Forty-seven years ago, Elizabeth “Liz” Strickland began riding a bus from Pembroke to Bellville in neighboring Evans County, and then riding it back home again.
Strickland was a pioneer of sorts, the first student from her hometown to make the 40-something mile round trip to attend Pinewood Christian Academy, which opened its doors for the first time on Sept. 2, 1970.
Strickland will go back there this weekend for the 40th anniversary reunion of PCA’s Class of 1977.
To her, this reunion matters because it’s a gathering of Pinewood’s first-ever students. Since then, Strickland has learned the school has1,596 graduates who have gone on to earn 55 doctorates, including some in medicine. Many PCA graduates have gone into education, and the school has drawn students from 14 counties.
It was a small band of boys and girls, initially.
“That first morning on the bus there was only me, from Pembroke,” Strickland said in an email. “There were three people who were driven from Hinesville to board a small bus with me, Drew Kemp, Gil Sikes and Charla Purser. The Hinesville students had to wake up at 5 a.m. to get to Pembroke by 7 a.m.”
After that first year, others from Pembroke joined in the trek to PCA, including Bob and Larry Williamson, Susan Dickerson, Tammy Barnard and Devon Duggar. Geraldine Williamson, Bob and Larry's mother, drove it after Duggar.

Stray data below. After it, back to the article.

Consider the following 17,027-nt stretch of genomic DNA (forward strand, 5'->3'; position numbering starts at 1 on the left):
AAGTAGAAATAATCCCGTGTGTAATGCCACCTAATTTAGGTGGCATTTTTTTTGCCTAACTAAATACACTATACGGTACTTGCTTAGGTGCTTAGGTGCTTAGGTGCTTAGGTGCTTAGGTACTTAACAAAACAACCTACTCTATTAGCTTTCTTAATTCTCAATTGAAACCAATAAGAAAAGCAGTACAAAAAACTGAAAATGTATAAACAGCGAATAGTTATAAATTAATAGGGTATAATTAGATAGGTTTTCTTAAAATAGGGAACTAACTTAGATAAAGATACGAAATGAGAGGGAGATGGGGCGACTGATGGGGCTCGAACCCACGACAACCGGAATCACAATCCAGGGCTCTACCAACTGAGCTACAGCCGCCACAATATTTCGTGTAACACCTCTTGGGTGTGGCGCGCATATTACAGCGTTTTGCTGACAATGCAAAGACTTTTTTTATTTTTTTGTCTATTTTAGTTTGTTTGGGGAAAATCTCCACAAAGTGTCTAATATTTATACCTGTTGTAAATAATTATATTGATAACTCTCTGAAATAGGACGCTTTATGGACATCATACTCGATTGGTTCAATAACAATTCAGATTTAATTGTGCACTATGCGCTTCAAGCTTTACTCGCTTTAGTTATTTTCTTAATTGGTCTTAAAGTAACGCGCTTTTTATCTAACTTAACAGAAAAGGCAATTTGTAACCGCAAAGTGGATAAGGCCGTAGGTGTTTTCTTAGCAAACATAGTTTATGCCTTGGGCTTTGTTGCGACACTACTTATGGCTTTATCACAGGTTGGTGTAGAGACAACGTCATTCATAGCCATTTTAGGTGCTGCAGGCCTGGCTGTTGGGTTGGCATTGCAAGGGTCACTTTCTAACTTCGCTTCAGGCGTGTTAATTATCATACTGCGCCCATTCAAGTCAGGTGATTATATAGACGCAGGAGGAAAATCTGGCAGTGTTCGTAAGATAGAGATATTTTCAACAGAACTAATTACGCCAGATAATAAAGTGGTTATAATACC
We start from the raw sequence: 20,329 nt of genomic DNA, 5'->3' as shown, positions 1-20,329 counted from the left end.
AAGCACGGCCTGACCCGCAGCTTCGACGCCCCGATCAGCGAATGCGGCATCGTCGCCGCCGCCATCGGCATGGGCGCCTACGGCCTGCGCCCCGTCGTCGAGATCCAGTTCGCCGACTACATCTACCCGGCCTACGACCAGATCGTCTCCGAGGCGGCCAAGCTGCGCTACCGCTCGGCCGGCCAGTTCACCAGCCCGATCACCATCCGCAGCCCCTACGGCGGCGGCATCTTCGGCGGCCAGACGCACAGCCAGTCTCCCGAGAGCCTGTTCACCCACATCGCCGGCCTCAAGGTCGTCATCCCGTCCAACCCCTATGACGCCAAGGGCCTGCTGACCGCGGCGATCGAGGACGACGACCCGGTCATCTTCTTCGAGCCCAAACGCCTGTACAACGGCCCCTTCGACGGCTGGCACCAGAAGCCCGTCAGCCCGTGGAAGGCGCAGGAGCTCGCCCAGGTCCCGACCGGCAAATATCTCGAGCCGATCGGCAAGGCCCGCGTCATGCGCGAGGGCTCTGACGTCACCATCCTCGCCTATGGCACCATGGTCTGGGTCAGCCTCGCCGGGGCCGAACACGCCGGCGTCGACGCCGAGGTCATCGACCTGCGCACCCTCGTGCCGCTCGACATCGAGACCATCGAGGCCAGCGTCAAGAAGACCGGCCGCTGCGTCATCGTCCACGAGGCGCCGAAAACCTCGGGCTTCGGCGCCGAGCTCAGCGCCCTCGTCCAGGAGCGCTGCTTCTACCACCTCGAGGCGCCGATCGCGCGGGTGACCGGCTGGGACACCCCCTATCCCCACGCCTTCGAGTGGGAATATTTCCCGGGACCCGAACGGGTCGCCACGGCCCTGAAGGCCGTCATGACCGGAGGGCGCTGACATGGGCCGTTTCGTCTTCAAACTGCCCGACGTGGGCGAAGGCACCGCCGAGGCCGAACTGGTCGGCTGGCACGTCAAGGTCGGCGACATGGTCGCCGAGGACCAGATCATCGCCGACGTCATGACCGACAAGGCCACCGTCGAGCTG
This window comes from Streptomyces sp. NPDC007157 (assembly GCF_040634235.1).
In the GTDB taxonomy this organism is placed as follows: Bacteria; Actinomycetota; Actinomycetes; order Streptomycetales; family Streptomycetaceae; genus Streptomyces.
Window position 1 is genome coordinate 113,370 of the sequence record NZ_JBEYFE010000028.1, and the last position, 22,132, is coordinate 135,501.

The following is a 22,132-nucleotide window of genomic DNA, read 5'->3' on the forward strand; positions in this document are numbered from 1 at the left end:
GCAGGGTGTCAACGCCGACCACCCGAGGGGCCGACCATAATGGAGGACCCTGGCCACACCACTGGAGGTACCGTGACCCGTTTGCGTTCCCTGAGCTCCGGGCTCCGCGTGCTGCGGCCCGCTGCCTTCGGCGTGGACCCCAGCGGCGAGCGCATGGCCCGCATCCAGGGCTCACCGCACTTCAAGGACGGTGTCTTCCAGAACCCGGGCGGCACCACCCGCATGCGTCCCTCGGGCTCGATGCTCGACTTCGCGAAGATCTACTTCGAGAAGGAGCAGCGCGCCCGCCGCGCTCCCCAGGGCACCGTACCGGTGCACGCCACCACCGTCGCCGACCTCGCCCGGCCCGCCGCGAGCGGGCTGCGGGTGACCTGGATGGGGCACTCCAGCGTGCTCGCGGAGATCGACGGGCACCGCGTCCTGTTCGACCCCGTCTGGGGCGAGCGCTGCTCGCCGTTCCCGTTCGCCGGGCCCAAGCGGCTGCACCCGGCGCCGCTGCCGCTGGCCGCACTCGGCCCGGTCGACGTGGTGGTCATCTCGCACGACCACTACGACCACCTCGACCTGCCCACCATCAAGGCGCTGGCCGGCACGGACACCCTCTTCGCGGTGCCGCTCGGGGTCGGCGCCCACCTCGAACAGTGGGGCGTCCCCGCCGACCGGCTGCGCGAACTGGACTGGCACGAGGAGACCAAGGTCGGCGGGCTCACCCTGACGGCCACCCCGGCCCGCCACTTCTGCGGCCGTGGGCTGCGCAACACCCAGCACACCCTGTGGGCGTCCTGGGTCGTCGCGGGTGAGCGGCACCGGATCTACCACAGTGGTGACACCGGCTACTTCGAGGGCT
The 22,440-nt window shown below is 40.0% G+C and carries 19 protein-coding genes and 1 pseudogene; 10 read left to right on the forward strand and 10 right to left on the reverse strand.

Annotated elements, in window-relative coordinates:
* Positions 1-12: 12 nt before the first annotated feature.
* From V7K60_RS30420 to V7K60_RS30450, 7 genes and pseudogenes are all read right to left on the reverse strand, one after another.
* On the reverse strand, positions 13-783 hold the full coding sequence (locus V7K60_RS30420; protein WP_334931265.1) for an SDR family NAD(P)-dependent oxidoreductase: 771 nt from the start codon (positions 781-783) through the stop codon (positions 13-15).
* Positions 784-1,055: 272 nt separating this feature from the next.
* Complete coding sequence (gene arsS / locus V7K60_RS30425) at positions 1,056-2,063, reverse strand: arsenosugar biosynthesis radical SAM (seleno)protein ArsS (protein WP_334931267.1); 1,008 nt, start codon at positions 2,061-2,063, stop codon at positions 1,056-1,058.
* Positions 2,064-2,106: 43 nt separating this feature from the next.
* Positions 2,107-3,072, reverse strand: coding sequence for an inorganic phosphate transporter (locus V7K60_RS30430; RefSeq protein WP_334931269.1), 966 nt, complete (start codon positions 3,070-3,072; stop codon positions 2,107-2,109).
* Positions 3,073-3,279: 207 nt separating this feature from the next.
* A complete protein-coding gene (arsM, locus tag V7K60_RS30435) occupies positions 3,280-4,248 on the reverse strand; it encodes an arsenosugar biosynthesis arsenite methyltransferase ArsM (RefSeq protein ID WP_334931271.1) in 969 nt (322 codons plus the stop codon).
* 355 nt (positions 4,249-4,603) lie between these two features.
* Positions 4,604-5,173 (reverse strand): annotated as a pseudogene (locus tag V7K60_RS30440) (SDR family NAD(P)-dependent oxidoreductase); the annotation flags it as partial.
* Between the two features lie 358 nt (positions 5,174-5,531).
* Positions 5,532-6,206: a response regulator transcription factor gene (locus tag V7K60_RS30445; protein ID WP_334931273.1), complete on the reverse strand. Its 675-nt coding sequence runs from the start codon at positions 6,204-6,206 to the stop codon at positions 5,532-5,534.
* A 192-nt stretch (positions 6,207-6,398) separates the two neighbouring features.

By 1973, PCA had its own full sized school bus, and in the seven years Strickland rode the bus, Pembroke’s Lois Duggar was the driver and Pembroke’s Nancy Bazemore was a teacher at PCA.
Among the members of the 1977 senior class still in the area are Dr. Keith Cobb, who lives in Savannah; Devory Dowdy, Savannah; Kevin Dutton, Savannah; Beth Tippins Groover, now in Brooklet, and Gail Girardeau Watson, who lives in Pembroke.
Also living in Pembroke now is Joe Eason, who taught history to the class of 1977. Science teacher Dennis Folker now lives in Guyton.
Strickland, who during high school helped lay out grocery ads for The Pembroke Journal and wrote a weekly column called “Literary Wit,” went on to Armstrong State where she got degrees in math and computer science.
From there, Strickland’s been around the world while making her mark as both a computer programmer working for nationally known companies and by founding her own, such as Intellinex, LLC, which was bought by Xerox.
She’s on a leave of absence these days to spend time with her parents, who were pioneers in their own right. Strickland’s mother, Evelyn, was the first woman to be Bryan County area director of the Agriculture Stabilization Conservation Service and a private pilot. Her father, Cleveland H. Strickland was a Bryan County magistrate court judge, a pilot and businessman who founded his own tennis court paving business, headquarter in Dublin. Both now live with Strickland, who has homes in Atlanta and Marietta.
This weekend, Strickland will spend Friday night with her classmates at the Patriots’ football game against Robert Toombs Christian Academy. Saturday, they’’ll gather in Metter at Dutch Ford Farm for a dinner and dance. The Class of 1977 will wind up its 40th anniversary get together with a Sunday service at Trinity Baptist Church in Nevils.
For some of the members of the 1977 class, this weekend's reunion will be the first time they've seen one another in 40 years.